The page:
LAMA-produced metal-on-oxide nanoparticles and films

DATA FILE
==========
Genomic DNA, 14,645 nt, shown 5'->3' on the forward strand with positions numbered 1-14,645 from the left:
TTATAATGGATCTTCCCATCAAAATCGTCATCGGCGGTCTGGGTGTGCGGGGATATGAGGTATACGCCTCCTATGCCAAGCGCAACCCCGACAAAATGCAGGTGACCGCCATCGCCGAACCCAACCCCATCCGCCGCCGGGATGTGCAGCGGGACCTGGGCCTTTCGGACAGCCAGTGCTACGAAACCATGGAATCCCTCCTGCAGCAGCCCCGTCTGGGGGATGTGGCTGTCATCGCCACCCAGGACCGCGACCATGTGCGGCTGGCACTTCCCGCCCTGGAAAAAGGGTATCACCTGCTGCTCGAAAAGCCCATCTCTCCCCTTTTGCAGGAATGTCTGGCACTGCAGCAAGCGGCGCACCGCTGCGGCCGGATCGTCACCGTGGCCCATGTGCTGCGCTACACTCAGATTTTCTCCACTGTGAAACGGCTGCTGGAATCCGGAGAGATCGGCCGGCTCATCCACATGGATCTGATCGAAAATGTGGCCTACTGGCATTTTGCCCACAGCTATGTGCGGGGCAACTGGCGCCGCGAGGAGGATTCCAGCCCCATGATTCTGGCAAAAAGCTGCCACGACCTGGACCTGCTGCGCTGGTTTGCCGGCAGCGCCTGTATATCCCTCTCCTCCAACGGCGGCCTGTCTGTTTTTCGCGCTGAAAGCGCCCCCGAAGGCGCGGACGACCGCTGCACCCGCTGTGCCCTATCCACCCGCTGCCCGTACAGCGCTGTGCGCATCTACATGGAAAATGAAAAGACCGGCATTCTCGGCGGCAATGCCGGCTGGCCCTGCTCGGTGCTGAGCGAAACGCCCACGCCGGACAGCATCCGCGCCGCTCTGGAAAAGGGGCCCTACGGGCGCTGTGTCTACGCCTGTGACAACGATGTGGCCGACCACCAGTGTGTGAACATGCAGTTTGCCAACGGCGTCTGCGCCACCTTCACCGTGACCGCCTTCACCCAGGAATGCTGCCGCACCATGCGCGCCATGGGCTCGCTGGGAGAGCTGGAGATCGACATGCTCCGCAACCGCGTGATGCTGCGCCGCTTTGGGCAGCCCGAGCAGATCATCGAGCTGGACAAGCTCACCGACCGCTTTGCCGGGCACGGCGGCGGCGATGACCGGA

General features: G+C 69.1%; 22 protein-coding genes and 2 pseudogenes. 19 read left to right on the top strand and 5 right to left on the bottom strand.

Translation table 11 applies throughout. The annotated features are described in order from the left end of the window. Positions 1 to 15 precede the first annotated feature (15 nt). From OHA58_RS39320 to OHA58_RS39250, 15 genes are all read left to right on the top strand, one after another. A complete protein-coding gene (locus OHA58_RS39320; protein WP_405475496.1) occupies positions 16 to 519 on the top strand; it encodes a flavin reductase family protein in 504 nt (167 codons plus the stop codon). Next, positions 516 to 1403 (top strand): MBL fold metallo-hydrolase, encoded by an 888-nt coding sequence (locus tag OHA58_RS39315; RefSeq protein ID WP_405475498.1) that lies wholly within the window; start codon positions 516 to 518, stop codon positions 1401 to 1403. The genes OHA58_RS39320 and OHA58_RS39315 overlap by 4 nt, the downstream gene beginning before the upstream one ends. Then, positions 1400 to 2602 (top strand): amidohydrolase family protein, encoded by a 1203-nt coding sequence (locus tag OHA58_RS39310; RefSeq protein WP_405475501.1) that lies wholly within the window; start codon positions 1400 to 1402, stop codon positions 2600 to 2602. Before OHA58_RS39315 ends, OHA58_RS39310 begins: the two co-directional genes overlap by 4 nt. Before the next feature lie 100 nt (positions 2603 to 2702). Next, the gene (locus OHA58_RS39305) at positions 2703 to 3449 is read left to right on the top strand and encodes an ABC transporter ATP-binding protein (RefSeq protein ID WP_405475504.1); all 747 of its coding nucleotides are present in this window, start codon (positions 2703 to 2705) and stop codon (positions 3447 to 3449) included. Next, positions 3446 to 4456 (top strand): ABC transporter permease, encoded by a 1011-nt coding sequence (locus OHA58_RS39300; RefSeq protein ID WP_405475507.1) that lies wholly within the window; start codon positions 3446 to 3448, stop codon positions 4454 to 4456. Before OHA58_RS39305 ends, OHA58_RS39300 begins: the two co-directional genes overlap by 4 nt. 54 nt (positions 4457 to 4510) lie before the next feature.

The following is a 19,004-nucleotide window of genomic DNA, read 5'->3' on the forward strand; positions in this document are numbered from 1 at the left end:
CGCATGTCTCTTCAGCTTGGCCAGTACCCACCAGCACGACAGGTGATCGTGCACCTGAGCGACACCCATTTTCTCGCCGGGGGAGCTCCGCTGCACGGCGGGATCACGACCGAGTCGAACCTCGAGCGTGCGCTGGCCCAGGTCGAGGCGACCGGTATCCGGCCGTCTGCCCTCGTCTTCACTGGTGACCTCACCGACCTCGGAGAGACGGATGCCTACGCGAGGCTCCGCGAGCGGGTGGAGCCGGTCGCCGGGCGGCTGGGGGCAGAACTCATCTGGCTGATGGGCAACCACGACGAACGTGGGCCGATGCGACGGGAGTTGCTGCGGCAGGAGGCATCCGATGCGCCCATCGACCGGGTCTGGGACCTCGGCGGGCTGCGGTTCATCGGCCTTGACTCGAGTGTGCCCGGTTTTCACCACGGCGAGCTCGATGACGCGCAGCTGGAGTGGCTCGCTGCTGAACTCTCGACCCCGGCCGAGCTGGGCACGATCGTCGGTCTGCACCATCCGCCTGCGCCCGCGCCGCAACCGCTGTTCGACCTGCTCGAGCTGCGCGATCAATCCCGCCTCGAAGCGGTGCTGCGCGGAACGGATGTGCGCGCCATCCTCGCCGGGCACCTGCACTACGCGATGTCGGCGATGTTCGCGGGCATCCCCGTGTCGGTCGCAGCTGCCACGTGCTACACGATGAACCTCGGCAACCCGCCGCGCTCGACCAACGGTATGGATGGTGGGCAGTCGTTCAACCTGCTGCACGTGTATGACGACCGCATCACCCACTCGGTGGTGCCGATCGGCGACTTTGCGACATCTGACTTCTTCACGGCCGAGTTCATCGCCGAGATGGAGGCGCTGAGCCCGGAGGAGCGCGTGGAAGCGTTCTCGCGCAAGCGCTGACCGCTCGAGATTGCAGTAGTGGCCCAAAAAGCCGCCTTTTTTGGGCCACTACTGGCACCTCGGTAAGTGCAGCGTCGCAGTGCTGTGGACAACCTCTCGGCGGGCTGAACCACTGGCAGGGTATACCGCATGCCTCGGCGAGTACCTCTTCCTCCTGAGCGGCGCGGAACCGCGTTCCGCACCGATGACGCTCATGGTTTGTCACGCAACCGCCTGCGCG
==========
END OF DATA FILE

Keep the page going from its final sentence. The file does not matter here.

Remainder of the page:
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The capability for the Laser Ablation of Microparticle (LAMA) process for producing unique nanostructured particles and films are studied. The processing parameters are adjusted to create nanostructures that have potential for producing superior properties in two distinct technologically important areas – olefin gas separations and plasmonic films. Two extremes in film nanostructure are targeted; 1) Highly porous metallic films for olefin separation and 2) Dense films for plasmonic optical films. For olefin separations, weak chemisorption of ethylene has been shown to be an important characteristic in the use of metals for the separation of ethylene from ethane. Previously, density functional theory (DFT) has been used to predict the binding energies of various metals and alloys, with Ag having the lowest chemisorption energy amongst the metals and alloys studied. Here non-equilibrium Au/Cu alloys are produced using LAMA and investigated by a combination of DFT calculations and experimental measurements. It is inferred from experiments that the binding energy between a Au/Cu alloy and ethylene is lower than to either of the pure metals Au or Cu, and DFT calculations confirm this results from Au segregation to the particle surface. Implications of this work suggest that it may be possible to further tune the binding energy with ethylene by compositional and morphological control of films produced from Au-surface segregated alloys. LAMA-produced metal-on-oxide nanoparticles (NP) are investigated to determine whether the thermal stability of LAMA-produced nanoparticles can be improved without impacting their chemical reactivity. Investigations before and after heating using the transmission electron microscope show that Ag-on-TiO2 nanostructures exhibit excellent resistance to coarsening at elevated temperatures and that there is no change to the binding energy of the ethylene to Ag. For plasmonic film applications, SiO2 and metal-in-SiO2 films were produced using LAMA and studied. Although dense SiO2 films were not produced, it was demonstrated that it was possible to measure the plasmonic absorption peaks of metal NPs embedded in SiO2 films. This opens up a new possibility for the investigation of the plasmonic properties of non-equilibrium metal NPs.